him, the trial court improperly weighed the aggravating and mitigating circumstances.See footnote The
State filed a response asserting the affirmative defenses of waiver, res judicata, and
At the successive post-conviction hearing, Bunch challenged four aggravating factors cited by the
trial court.See footnote The State responded to Bunchs arguments on the merits contending
that one aggravating circumstance was sufficient to enhance a sentence above the presumptive
sentence. The post-conviction court denied Bunch relief without ruling on the States
pleaded defense of waiver.
On appeal, the Court of Appeals affirmed the trial courts denial of post-conviction
relief on the merits, but noted that because the State failed to argue
the affirmative defense of waiver at the post-conviction hearing, it cannot now raise
waiver on appeal.
Bunch v. State, 760 N.E.2d 1163, 1168 (Ind. Ct.
See footnote We granted transfer in a separate order dated May 23,
2002 to address this last issue.
I. Waiver and Procedural Default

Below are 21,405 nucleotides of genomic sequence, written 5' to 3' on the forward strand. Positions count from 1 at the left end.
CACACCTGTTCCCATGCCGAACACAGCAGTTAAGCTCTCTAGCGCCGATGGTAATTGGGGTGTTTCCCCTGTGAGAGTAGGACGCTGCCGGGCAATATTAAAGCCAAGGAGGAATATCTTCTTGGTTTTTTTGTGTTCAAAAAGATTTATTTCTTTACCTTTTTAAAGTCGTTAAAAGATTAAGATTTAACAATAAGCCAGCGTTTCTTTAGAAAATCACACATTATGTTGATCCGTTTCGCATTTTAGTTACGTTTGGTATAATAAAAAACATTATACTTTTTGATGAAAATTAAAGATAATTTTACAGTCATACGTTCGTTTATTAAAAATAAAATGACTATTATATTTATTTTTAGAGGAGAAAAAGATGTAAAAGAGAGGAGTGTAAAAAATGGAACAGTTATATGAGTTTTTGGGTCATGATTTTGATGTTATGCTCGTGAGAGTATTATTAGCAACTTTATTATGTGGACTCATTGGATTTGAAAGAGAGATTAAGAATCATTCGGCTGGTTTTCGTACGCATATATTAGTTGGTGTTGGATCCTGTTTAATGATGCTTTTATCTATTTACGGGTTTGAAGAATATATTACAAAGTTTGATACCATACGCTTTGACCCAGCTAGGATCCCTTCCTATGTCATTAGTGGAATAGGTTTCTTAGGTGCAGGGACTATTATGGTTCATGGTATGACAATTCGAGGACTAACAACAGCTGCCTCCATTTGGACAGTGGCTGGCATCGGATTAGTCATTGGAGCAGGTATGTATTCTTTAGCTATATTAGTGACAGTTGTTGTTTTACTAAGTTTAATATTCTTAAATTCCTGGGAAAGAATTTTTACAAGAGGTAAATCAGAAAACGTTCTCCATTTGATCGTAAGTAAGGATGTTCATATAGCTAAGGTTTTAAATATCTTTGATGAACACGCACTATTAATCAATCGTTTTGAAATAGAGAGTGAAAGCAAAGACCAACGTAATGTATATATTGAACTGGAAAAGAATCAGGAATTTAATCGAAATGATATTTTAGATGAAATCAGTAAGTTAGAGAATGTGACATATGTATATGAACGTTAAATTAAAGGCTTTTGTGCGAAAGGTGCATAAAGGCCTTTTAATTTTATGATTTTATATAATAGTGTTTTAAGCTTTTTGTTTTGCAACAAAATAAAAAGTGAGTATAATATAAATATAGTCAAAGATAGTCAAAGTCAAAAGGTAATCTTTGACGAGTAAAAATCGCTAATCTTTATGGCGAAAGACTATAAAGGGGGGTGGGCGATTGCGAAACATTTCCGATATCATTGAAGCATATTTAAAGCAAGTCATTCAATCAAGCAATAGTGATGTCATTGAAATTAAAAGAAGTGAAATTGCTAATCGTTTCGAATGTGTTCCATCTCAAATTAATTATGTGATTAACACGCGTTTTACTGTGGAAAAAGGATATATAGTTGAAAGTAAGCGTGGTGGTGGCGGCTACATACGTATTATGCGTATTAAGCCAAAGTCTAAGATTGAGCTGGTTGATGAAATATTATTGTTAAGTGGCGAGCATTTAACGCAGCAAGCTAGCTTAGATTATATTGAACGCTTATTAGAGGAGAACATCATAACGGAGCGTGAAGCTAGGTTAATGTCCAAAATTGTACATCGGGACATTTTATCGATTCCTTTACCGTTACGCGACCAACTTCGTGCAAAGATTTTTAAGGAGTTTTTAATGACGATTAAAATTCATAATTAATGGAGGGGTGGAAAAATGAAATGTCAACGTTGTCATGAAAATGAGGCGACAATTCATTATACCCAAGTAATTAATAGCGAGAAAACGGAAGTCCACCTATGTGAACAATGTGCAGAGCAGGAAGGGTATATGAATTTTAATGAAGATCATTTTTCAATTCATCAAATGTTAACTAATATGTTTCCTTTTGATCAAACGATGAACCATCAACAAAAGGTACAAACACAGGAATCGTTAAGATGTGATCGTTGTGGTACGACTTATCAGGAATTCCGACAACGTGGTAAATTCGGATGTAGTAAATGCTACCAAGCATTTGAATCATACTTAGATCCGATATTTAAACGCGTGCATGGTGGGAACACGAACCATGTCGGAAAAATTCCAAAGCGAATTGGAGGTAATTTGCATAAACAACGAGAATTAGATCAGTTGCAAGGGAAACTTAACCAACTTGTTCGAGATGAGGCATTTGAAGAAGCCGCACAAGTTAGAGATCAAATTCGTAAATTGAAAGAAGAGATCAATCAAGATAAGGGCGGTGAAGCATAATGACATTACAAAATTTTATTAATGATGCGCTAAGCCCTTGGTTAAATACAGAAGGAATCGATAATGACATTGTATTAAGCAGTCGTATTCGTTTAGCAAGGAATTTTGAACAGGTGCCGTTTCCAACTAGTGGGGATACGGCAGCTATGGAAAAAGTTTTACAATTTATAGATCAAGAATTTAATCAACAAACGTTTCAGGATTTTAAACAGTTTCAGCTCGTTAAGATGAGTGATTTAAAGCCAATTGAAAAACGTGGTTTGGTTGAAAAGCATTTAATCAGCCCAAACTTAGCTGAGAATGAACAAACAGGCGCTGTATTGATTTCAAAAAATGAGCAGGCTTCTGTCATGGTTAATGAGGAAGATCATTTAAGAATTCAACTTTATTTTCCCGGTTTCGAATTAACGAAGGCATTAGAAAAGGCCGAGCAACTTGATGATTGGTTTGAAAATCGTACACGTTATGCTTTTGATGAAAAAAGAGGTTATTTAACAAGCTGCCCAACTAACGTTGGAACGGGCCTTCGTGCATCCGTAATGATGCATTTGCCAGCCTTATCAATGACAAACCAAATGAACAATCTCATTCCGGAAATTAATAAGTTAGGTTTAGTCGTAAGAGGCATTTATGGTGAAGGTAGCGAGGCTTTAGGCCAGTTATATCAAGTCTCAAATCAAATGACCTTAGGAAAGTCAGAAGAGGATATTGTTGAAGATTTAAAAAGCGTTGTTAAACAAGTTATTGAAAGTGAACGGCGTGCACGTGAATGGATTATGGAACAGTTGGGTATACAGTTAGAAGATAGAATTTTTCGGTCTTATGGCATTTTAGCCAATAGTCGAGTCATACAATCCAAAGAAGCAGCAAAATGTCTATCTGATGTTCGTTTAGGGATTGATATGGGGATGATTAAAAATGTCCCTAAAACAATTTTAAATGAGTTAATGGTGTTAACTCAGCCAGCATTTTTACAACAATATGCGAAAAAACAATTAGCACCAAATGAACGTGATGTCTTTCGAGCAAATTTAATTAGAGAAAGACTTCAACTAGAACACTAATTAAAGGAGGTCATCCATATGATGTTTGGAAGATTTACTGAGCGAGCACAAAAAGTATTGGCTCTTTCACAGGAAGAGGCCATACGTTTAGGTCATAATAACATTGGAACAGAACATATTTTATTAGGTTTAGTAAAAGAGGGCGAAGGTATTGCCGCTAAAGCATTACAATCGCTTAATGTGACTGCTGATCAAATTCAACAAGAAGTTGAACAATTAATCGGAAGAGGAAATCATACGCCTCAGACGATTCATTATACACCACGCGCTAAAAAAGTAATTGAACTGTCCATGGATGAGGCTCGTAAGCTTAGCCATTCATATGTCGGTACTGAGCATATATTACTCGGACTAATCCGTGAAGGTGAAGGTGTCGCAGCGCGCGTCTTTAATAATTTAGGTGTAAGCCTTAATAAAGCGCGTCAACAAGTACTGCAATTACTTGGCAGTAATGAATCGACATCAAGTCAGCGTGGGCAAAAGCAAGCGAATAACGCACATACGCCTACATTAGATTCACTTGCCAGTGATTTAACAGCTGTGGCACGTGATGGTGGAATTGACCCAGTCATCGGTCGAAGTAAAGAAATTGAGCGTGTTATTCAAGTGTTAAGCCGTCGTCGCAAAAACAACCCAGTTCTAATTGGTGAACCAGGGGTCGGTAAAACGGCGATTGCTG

On appeal, relying on Rouster v. State, 705 N.E.2d 999, 1003 (Ind. 1999),
the State argued that Bunch had waived the sentencing issue because he did
not raise it on direct appeal.
See footnote The Court of Appeals interpreted
v. State, 256 Ind. 199, 267 N.E.2d 538 (1971), to require the State
to raise the defense of waiver at the hearing. The court concluded
that, because the defense was not raised at the hearing, the State did
not preserve the defense in the post-conviction court, and the court could not
We agree that the State was not entitled to affirmance on the basis
of waiver, but conclude that the Court of Appeals was not barred from
finding that Bunch had waived his sentencing issues. The term waiver has
been applied to several different concepts. Here, we need to distinguish between
waiver as an affirmative defense and a discretionary judicial doctrine that forecloses an
issue on appeal. We think the latter is more properly described as
procedural default or forfeiture, but we acknowledge that it is often referred to
as waiver. Indiana Trial Rule 8(C) requires parties to plead some affirmative
defenses, including waiver, or forfeit them.
See footnote It also places the burden of
proof at trial on the party required to plead the matter as an